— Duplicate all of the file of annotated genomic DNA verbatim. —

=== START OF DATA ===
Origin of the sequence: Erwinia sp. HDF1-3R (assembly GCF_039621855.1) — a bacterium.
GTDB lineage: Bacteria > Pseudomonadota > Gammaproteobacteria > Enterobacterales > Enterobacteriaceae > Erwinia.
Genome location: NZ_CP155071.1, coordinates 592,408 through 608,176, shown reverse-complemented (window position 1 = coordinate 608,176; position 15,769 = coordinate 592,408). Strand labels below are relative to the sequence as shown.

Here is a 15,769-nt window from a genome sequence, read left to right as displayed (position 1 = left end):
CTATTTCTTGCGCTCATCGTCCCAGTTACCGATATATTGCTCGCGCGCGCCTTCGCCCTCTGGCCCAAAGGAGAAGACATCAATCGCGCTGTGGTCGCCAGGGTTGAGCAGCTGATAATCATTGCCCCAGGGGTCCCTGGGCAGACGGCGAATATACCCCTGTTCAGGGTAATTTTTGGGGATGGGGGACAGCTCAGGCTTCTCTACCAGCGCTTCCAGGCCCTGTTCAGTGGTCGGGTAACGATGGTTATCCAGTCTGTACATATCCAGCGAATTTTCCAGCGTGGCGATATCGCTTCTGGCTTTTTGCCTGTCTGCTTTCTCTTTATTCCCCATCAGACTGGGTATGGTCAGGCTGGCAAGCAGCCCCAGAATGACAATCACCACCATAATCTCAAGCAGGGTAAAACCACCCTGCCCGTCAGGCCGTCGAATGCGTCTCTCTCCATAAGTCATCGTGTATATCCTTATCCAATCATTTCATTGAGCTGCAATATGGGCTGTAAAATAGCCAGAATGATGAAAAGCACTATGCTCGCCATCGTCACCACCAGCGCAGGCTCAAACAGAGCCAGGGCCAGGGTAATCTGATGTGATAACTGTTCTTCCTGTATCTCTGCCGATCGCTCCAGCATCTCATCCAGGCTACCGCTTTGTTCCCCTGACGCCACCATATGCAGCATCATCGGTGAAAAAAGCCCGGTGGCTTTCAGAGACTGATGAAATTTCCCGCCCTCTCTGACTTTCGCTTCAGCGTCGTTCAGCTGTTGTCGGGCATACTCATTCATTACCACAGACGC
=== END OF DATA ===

Origin of the sequence: Erwinia sp. HDF1-3R (assembly GCF_039621855.1) — a bacterium.
GTDB lineage: Bacteria > Pseudomonadota > Gammaproteobacteria > Enterobacterales > Enterobacteriaceae > Erwinia.
Genome location: NZ_CP155071.1, coordinates 592,408 through 608,176, shown reverse-complemented (window position 1 = coordinate 608,176; position 15,769 = coordinate 592,408). Strand labels below are relative to the sequence as shown.

Here is a 15,769-nt window from a genome sequence, read left to right as displayed (position 1 = left end):
CTATTTCTTGCGCTCATCGTCCCAGTTACCGATATATTGCTCGCGCGCGCCTTCGCCCTCTGGCCCAAAGGAGAAGACATCAATCGCGCTGTGGTCGCCAGGGTTGAGCAGCTGATAATCATTGCCCCAGGGGTCCCTGGGCAGACGGCGAATATACCCCTGTTCAGGGTAATTTTTGGGGATGGGGGACAGCTCAGGCTTCTCTACCAGCGCTTCCAGGCCCTGTTCAGTGGTCGGGTAACGATGGTTATCCAGTCTGTACATATCCAGCGAATTTTCCAGCGTGGCGATATCGCTTCTGGCTTTTTGCCTGTCTGCTTTCTCTTTATTCCCCATCAGACTGGGTATGGTCAGGCTGGCAAGCAGCCCCAGAATGACAATCACCACCATAATCTCAAGCAGGGTAAAACCACCCTGCCCGTCAGGCCGTCGAATGCGTCTCTCTCCATAAGTCATCGTGTATATCCTTATCCAATCATTTCATTGAGCTGCAATATGGGCTGTAAAATAGCCAGAATGATGAAAAGCACTATGCTCGCCATCGTCACCACCAGCGCAGGCTCAAACAGAGCCAGGGCCAGGGTAATCTGATGTGATAACTGTTCTTCCTGTATCTCTGCCGATCGCTCCAGCATCTCATCCAGGCTACCGCTTTGTTCCCCTGACGCCACCATATGCAGCATCATCGGTGAAAAAAGCCCGGTGGCTTTCAGAGACTGATGAAATTTCCCGCCCTCTCTGACTTTCGCTTCAGCGTCGTTCAGCTGTTGTCGGGCATACTCATTCATTACCACAGACGC